crisis


crisis
crisis
1. The word is derived via Latin from a Greek root meaning ‘turning point’, and should strictly refer to a moment rather than a continuing process, so that uses such as a prolonged crisis are strictly speaking self-contradictory. However, a word as useful as crisis will not allow itself to be strait-jacketed in this way, and many examples of the disputed use will be found:

• The continuing and ever occurring crisis in the inner-cities, where large numbers of people are trapped in a cycle of poverty —Black Panther, 1973

• The fact that today we are in deep and continuing crisis is evident from other sources than the Morning Star —Morning Star, 2002.

Some element of change should be present in the meaning

• (The death of his father…triggers off a crisis for him too, producing a temporary breakdown, dismissal from his job, separation from his wife, the lot —Times, 1970)

and the word should not be used as an enfeebled synonym of words such as difficulty, dilemma, problem, and quandary

• (Scott Lithgow…were desperate for staff throughout the crisis —Economist, 1975

• To make matters worse a crisis in the Council came to a head —W. Green, 1988)

• Down came the rain again. Faced with the crisis of surrendering the proudest record in rugby, Munster dug deep again —Observer, 2007.

2. Crisis is often used with a defining word, either an adjective or an attributive noun as in economic crisis, energy crisis, financial crisis, food crisis, hostage crisis, identity crisis, midlife crisis, refugee crisis, etc. It has also come to be used with the redundant addition of situation, a use that should be avoided:

• ☒ When a crisis situation with a pupil arises, exclusion follows too rapidly —Guardian, 2003.

3. The plural crises is often found in uses that are contrary to expectation on a strict evaluation of the word's meaning:

• Three simultaneous crises…that seemed worrisomely different from those of the past —Newsweek, 1973.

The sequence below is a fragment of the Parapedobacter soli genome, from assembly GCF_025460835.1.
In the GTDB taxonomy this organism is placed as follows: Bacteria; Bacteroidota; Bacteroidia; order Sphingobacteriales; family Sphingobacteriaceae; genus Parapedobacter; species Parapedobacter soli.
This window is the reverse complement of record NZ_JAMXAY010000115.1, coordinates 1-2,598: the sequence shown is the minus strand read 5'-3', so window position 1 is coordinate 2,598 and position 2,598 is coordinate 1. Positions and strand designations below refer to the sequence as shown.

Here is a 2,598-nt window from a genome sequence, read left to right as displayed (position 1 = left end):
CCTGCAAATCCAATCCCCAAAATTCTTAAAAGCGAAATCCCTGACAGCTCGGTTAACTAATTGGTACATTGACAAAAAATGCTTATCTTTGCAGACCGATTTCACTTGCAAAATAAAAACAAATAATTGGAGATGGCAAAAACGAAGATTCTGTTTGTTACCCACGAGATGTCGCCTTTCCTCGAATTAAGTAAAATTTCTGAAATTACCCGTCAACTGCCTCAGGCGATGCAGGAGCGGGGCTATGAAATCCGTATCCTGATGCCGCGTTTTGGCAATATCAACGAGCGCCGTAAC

Modern English usage. 2014.

Synonyms:

Look at other dictionaries:

  • crisis — cri‧sis [ˈkraɪss] noun crises PLURALFORM [ siːz] [countable, uncountable] 1. a period of great difficulty, danger, or uncertainty, especially in politics or economics: • Opposition leaders accused the president of ignoring the country s growing… …   Financial and business terms

  • Crisis — Saltar a navegación, búsqueda Para otros usos de este término, véase Crisis (desambiguación). Crisis (del latín crisis, a su vez del griego κρίσις) es una coyuntura de cambios en cualquier aspecto de una realidad organizada pero inestable, sujeta …   Wikipedia Español

  • crisis — (plural crisis) sustantivo femenino 1. Cambio decisivo y brusco en el desarrollo de un proceso: El paciente ha entrado en una crisis irreversible. Tu hija ha tenido una crisis de crecimiento, de ahí la fiebre. La crisis religiosa del s.XVIda… …   Diccionario Salamanca de la Lengua Española

  • Crisis de fe — Saltar a navegación, búsqueda Crisis de fe es un término comúnmente aplicado a períodos de duda intensa y conflicto interno en las creencias preconcebidas, prejuicios y decisiones vitales. Una crisis de fe puede ser un simple período de duda en… …   Wikipedia Español

  • Crisis — Cri sis (kr? s?s), n.; pl. {Crises} ( s?z). [L. crisis, Gr. ????, fr. ???? to separate. See {Certain}.] 1. The point of time when it is to be decided whether any affair or course of action must go on, or be modified or terminate; the decisive… …   The Collaborative International Dictionary of English

  • crisis — f. med. Cambio rápido que se produce en el curso de una enfermedad cíclica y que suele anunciar la curación o el empeoramiento del estado del paciente. Medical Dictionary. 2011. crisis …   Diccionario médico

  • crisis — (Del lat. crisis, y este del gr. κρίσις). 1. f. Cambio brusco en el curso de una enfermedad, ya sea para mejorarse, ya para agravarse el paciente. 2. Mutación importante en el desarrollo de otros procesos, ya de orden físico, ya históricos o… …   Diccionario de la lengua española

  • Crisis (M*A*S*H) — Crisis M*A*S*H episode Episode no. Season 2 Episode 21 Directed by Don Weis Written by …   Wikipedia

  • crisis — (n.) early 15c., from Latinized form of Gk. krisis turning point in a disease (used as such by Hippocrates and Galen), lit. judgment, result of a trial, selection, from krinein to separate, decide, judge, from PIE root *krei to sieve,… …   Etymology dictionary

  • crisis — [krī′sis] n. pl. crises [krī′sēz΄] [L < Gr krisis < krinein, to separate, discern < IE * (s)krei , to sift, separate < base * (s)ker , to cut > SHEAR, L cernere, to separate, Ger rein, pure] 1. a) the turning point of a disease for …   English World dictionary